Chester Upland School District teachers, who have gone three years without a new contract and five years without a raise, say that while they appreciate the district's deep financial problems, they are running out of patience.
As many as 70 Chester Upland Education Association members picketed outside a school board meeting Thursday night to demand a new deal.
"We really do hear the district when they say we don't have money, but after five years I don't know how much that answer really works," said Michele Paulick, president of the 230-member union, which includes teachers, counselors, and social workers.
The financially troubled district has been controlled by the state for more than 20 years and has struggled with huge charter school enrollments that it must pay for. Last year, the district won a reduction in its payments in a court-approved negotiated settlement, but it still struggles with a large structural deficit.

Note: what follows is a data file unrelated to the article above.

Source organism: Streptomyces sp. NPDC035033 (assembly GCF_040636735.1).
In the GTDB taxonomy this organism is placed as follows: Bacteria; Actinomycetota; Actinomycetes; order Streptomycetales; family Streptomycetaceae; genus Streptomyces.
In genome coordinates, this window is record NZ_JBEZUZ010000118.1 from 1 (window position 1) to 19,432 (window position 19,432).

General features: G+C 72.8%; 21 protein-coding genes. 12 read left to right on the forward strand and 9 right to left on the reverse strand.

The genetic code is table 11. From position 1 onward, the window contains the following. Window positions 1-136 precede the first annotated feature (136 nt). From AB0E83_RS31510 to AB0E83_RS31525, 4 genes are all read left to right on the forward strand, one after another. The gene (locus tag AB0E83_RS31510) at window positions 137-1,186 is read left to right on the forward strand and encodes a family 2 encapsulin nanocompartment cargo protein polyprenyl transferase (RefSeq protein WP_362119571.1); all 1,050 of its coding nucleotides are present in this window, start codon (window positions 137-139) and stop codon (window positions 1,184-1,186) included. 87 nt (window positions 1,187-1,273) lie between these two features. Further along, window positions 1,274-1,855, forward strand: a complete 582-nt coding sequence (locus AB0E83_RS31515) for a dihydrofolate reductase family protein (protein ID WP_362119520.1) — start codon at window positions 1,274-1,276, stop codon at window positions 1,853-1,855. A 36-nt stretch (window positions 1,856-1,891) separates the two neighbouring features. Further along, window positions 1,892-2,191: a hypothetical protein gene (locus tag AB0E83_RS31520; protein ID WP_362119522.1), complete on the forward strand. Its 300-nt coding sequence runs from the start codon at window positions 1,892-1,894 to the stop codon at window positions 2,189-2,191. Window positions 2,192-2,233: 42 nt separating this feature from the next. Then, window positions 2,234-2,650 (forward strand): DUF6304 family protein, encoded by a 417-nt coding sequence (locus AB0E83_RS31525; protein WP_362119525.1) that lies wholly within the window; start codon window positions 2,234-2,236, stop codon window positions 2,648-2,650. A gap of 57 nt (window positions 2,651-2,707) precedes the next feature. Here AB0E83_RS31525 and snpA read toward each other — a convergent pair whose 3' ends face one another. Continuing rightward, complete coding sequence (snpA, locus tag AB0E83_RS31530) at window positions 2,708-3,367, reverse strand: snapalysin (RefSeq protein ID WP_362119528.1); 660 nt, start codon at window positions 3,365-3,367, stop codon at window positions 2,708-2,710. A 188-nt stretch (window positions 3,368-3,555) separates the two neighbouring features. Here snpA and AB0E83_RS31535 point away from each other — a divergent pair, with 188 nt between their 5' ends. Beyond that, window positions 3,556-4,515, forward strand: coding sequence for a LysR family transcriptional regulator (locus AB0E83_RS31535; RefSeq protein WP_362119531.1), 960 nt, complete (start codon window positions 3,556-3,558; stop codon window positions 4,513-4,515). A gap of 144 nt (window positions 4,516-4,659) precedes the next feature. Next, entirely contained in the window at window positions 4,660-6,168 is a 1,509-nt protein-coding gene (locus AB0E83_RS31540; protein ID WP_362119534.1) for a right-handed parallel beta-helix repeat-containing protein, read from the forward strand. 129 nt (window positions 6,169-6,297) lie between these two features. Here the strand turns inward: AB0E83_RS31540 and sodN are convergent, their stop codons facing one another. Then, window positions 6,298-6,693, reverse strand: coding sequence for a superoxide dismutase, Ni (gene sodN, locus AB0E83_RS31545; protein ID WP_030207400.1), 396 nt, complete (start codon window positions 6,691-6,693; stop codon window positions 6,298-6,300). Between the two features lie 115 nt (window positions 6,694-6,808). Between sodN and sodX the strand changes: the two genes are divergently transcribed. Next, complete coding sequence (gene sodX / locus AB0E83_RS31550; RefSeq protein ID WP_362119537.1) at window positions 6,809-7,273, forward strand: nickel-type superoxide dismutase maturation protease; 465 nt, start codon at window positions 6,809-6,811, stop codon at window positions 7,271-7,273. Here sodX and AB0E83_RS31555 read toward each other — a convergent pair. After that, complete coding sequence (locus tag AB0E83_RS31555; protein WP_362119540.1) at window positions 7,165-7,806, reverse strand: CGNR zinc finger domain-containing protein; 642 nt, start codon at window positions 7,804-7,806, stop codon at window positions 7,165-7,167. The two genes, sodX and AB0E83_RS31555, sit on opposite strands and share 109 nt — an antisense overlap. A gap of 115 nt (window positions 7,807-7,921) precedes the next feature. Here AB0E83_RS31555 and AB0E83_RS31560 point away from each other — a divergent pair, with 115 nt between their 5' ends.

State receiver Peter Barsz did not return a call for comment.
Paulick pointed out that other school systems in financial straits, such as York City School District, have managed to reach deals with teachers.
"We want to be treated like every other public school employee in the area. We want a fair contract," she said, noting that negotiations have stepped up since September.
The average teacher salary was $75,000, fifth-highest among the 10 districts in Delaware County, in 2013-14, according to union officials. They say those other districts have since received raises.
Paulick said that teachers are buying their own supplies and that some teachers who have worked in the district for more than 20 years are not yet at the top of the 13-step salary scale because salaries have been frozen so often.
The district has offered increases that would move people up a step or two, but teachers would also be required to pay for a portion of their health care, which they currently do not do. Even with a pay hike, "we're still losing money," Paulick said.
As district officials, she blamed Harrisburg for underfunding the school system, where more than half of the students who live in the district attend charter schools.
"I don't think our teachers are unrealistic in what they want," she said, "but when you look at the state of the district's finances, you say, 'I don't know.' "